The other niggling thing is all the mooning. Every other page was a mopey sigh how much Christopher and Pru were missing each other. Just a tiny bit too heavy on the romance, I think. I mean, it can be excused as a way to keep Christopher pertinent in the story but bleah….

The plot was really good, I enjoyed it. While the first book had a culprit who wasn’t a part of the story, in this one it was more figuring out how they did it, rather than who did it. I also loved the letters from Pru’s employer with more and more outlandish requests. It was just the kind of comedy relief that was needed to break up the book.

Overall, a great read and I’m really enjoying sinking into this series.

The Red Book of Primrose House is available in Kindle format  or on Audible.  Pick up a copy today!

 

The Garden Plot

20612644The Garden Plot by Marty Wingate

Pru breaks up with her life in Texas for the drizzly glamour of England with the hopes of securing a position as a head gardener at one of the many estates that dot the English countryside. After nearly a year, all she’s been able to find are a few small jobs, including one at a townhouse in Chelsea where she’s asked to create a garden space for a wealthy couple. She expects to clear up the ivy and prune the trees, but she doesn’t expect to find a dead body in the potting shed.

Despite the slow start (at first, I thought this was going to be a DNF) it quickly engrossed me. In fact, I read it in about a day, over half yesterday evening and finished the rest this afternoon.. Couldn’t put it down!

Of course, I loved the location and the characters. It was a very cozy cozy mystery. Lots of friendly folks, which I don’t really associate with the English but my experience is only based on what I see on UK tv, so I could be wrong.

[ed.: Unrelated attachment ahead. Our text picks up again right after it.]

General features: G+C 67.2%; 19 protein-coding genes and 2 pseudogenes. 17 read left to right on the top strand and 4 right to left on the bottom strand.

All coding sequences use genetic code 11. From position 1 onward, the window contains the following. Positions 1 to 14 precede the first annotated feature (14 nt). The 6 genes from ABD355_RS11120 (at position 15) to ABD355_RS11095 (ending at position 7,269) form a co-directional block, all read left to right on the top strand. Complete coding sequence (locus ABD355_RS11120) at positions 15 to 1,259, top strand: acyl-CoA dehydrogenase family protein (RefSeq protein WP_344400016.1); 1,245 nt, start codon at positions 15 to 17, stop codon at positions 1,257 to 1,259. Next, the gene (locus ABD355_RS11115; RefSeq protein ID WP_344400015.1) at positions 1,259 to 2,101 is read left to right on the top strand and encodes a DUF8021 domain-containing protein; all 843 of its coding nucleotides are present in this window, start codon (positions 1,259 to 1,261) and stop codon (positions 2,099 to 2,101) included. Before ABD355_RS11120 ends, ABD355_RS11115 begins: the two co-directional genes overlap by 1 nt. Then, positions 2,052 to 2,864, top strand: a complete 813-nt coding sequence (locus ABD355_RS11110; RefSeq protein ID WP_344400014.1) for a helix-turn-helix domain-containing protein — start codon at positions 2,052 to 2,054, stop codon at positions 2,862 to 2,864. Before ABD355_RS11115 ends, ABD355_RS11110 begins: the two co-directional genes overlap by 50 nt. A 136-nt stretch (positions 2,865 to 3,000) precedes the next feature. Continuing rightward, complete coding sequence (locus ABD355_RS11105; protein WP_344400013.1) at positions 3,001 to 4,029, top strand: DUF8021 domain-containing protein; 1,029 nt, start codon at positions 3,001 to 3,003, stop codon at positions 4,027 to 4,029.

I loved the riveting plot, but it was one of those where the culprit, although mentioned in the book, was not a part of the story until the end. As if that wasn’t bad enough, the bad guy had a gun. This irritates me no end. There’s a ban on handguns in the UK, very, very few people have them and yet, if you read British crime novels, it’s like the Wild West. One of those niggly, nit-picky things that always jars me from the story.

Also, I thought the romance between Pru and the Inspector moved a little fast. It wasn’t forced, and it was sweet but it just seemed like one minute he’s interrogating her about finding a dead body and the next, he’s murmuring “my darling….” into her hair.

Or maybe things just move along faster when you’re over 50. I dunno. I’ll just think that, ok? Gives me something to look forward to in a few years.
Overall, a great start to a series and very enjoyable.

The Garden Plot is available on Kindle and Audible at Amazon

A Familiar Tail

26101371A Familiar Tail by Delia James

A great start to a new series. There wasn’t much I didn’t like about it; likeable characters, a great plot that spanned the book without getting bogged down and a cat. A cat that can disappear. Oh and witches. I know, totally irresistible, right?

Annabelle Britton arrives in Portsmouth, NH for a 2 week visit with BFF Martine. Right after arriving, she encounters Alastair, a cat belonging to a recently deceased witch named Dorothy who died under mysterious circumstances, and Annabelle (Anna to her friends, A.B. when she’s talking to herself) is drawn into solving the mystery

The plot was well written, it had a good balance between the paranormal and the mystery. Actually, now that I think about it, most of the sleuthing was done the old fashioned way, not by using spells and so on. But it was well-paced with a lot of twists and turns. And just the right number of characters to keep you guessing without being confusing.

The only thing I didn’t like was that there were a few plot lines that were introduced and dropped. A little annoying, but not terrible.

A solid start and a great read. I’m looking forward to visiting A.B. and her friends more in the future.

A Familiar Tail is available at bookstores or on Amazon